The Phnom Penh Municipal Court on Saturday has charged a man with “incitement” and “public insult” for allegedly mocking a speech made by Prime Minister Hun Sen on whether to impose a state of emergency in the country.
Investigating judge Hong Sokun Vathana issued a warrant for 41-year-old Ny Nak, who sells sausages and agricultural products, for allegedly insulting Hun Sen in comments made using his Facebook page IMan-KH, according to the Interior Ministry’s Anti Cyber Crime Department. He is charged under Articles 307, 494 and 496 of the Criminal Code.
Ny Nak posted comments on his Facebook page on December 7 where he tweaked the wording of comments made by Hun Sen and gave them poultry references instead.
“I have already prepared or drafted a letter and documents to place my chicken’s coop in a state of emergency because the virus flu is spreading in the farm,” he wrote, replacing Hun Sen’s use of the word “country” with “chicken coop.”
“I do not want to think about this because it is seriously damaging the economy of the chickens. I hope that all the chickens will be able to wear masks and sleep in cages and not go out unless necessary.”
Photographs posted to Nak’s Facebook page show him rearing chickens at a farm. The page has close to 300,000 likes and 390,000 followers.
According to a post on the Anti Cyber Crime Department’s Facebook page, the department received a complaint from the Agriculture Ministry, after which police officials arrested Nak from his residence on December 10. The same post reminded citizens that they should use social media “responsibly” and not affect the reputation of civil servants, the prime minister and other people.
According to the Criminal Code, incitement to discrimination is punishable by imprisonment from one to three years and a fine from two million to six million riel ($500 to $1,500). Public insult is punishable by a fine of between 100,000 and 10 million riel ($25 to $2,500).
Suos Vithyearandy, a Phnom Penh Municipal Court spokesperson, said Monday that Nak was sent to pretrial detention at Prey Sar Prison’s Correctional Center 1 on December 12. He declined to give additional details about the case.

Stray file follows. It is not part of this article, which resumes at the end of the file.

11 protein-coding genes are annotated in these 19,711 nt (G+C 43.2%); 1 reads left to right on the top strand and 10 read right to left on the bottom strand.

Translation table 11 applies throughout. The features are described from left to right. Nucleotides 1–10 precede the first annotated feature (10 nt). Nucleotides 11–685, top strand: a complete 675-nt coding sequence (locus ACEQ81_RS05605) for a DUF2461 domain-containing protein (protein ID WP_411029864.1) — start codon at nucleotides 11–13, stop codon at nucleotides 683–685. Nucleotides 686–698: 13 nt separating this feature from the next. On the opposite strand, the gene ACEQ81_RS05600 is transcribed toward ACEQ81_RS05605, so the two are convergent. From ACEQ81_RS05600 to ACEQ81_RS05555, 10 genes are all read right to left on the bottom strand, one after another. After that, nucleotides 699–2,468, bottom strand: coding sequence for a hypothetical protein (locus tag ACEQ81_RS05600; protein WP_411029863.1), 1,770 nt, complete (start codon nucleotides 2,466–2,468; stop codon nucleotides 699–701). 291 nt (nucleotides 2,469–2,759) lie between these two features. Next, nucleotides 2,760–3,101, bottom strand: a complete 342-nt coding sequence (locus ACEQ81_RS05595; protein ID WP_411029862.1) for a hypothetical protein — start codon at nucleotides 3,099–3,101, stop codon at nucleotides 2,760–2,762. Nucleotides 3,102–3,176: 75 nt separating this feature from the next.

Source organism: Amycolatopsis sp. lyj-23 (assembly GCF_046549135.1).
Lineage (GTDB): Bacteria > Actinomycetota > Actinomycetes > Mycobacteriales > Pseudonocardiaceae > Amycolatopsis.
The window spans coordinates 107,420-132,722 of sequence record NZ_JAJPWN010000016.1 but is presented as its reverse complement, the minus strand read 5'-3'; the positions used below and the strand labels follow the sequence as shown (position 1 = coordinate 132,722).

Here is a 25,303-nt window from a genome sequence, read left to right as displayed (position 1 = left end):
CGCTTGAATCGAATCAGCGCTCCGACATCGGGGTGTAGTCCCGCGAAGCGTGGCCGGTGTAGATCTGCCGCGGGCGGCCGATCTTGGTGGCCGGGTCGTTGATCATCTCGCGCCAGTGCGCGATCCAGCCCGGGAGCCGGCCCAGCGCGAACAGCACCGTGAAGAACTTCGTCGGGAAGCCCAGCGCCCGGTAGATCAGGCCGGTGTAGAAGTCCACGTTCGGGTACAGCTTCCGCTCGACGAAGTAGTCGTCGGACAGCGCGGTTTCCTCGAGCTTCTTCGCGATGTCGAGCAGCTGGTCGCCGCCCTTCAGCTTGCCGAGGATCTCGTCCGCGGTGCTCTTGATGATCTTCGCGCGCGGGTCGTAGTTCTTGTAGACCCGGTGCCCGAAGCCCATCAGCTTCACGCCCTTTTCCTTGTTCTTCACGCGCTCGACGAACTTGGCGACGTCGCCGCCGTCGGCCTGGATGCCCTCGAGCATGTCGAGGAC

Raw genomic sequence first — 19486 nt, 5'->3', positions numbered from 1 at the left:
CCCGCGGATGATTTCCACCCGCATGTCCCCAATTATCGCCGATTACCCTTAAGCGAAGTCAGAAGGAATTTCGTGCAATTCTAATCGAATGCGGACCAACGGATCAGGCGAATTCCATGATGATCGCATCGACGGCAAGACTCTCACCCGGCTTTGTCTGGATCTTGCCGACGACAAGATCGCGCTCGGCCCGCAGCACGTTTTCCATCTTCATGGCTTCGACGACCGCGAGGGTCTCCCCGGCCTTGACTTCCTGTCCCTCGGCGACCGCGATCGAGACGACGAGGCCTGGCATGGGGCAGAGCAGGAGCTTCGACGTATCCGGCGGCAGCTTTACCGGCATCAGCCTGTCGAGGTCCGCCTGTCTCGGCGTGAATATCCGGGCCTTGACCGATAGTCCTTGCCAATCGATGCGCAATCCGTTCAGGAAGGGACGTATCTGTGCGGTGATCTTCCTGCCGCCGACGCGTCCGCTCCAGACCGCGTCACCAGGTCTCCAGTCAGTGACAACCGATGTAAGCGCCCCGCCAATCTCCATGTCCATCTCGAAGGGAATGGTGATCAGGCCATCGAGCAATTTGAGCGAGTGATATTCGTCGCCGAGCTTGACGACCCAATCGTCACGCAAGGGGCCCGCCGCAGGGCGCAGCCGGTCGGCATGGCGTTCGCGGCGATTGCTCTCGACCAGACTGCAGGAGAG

Agriculture Minister Veng Sakhon said Nak’s posts implied there was Avian influenza on chicken farms and that such news could damage the country’s economy and people’s health.
“It depends on the court [what to do next] because it is now with the court,” he said.
Political analyst Lao Mong Hay said that Nak was obviously being humorous in his posts and that the comments did not come close to causing incitement or public insult.
“In criminal cases, the law must be interpreted strictly. Judges cannot extend the scope of practice,” Mong Hay said.
Mong Hay said satire or critical commentary that was humorous, were hallmarks of a liberal, multi-party democracy and should not be considered a criminal offense.
“The Cambodian Criminal Code also does not consider comedy to be a criminal offense,” he added.
Chak Sopheap, executive director of Cambodian Center for Human Rights (CCHR) said Nak’s arrest was alarming and a violation of his fundamental freedom of expression.
She continued that freedom of expression, as enshrined in both international and domestic legislation, provides individuals with the right to hold opinions and to convey them through any medium.
“This has a detrimental impact on Cambodian society, as it deters individuals from public participation and fosters a culture of fear and self-censorship,” Sopheap said. “Ultimately self-censorship in Cambodia results in the public being excluded from vital dialogues about the governance of the country, and extinguishes an important safeguard for government accountability.”
Chin Malin, a Justice Ministry spokesperson, said the law does not look at whether Nak was joking or not, but only considered if the elements of a crime were involved in his actions.
“So, the [judge] charged him based on the law and progressed the procedure through the court,” Malin said.
Malin added that writing messages or comments that were “criminal based on the law” was not freedom of expression